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Mexican muralists

Mexican muralism is one of the most recognized artistic movements in the world. This trend originated during Mexican Revolution in 1910, refreshing art, making it communicative, collective and influencing masses.

Rivera, Orozco and Siqueiros are the three great representatives of this period. Committed to people, they were part of the post-revolutionary generation that brought back nationalist ideals and vindicated principles like equality among social classes through their paintings.

José Clemente Orozco (1883-1949). The main themes of his work were the pain and suffering of different classes. He was a painter committed to social struggles, which he captured with fiercely impressive realism. Some of its most representative pieces are the murals in San Idelfonso (1926), Hospicio Cabañas (1937-1939) and Bellas Artes (1946).

David Alfaro Siqueiros (1896-1974). Through his work he approached the movement of Mexican Revolution, as well as the struggle of peasants and workers, victims of oppression. A feature in his style is the constant use of perspective, which makes the spectator feel as if the character leaves the paining to reach out. Among his most representative pieces are the murals in Universidad Nacional Autónoma de México (1952-1956) and Polyforum Cultural Siqueiros (1971), next to the World Trade Center in Mexico City.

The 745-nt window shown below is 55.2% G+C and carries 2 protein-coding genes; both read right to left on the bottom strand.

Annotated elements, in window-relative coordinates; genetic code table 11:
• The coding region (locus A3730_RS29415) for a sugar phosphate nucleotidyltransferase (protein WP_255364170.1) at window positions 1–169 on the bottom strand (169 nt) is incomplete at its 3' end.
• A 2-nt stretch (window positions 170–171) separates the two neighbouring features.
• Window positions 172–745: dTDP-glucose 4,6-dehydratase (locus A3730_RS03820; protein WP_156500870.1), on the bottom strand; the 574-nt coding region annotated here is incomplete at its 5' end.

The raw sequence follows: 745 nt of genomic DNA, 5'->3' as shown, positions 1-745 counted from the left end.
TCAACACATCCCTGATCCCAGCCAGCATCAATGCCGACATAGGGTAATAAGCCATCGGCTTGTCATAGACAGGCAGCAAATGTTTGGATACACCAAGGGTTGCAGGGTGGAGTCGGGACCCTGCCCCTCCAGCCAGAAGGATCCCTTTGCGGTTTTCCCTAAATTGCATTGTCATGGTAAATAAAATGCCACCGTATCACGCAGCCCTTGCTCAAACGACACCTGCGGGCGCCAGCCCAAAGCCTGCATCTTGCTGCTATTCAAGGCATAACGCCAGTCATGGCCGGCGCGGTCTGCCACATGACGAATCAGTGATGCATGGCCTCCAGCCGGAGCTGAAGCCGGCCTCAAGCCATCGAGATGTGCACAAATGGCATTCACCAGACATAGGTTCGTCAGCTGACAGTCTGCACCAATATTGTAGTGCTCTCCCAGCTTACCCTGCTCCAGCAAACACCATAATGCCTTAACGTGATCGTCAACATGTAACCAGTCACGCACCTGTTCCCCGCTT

Diego Rivera (1886-1957) also called “Monster of Nature”. In his work we find a reconciling vision with our indigenous past, as well as his interest in science, nature, the feminine and masculine, social revolts and poverty. Among his extensive legacy, are the murals in Escuela Nacional Preparatoria (1922), Secretaría de Educación Pública (1928), El Hombre Controlador del Universo (Controller Man of the Universe) in Bellas Artes (1934), Palacio Nacional (1935), Sueño de una Tarde Dominical (Dream of a Sunday afternoon) in Alameda Central (1948), the mural in Estadio Olímpico de Ciudad Universitaria (Olympic Stadium of University City) (1992), and the glass mosaic in Insurgentes Theatre (1953).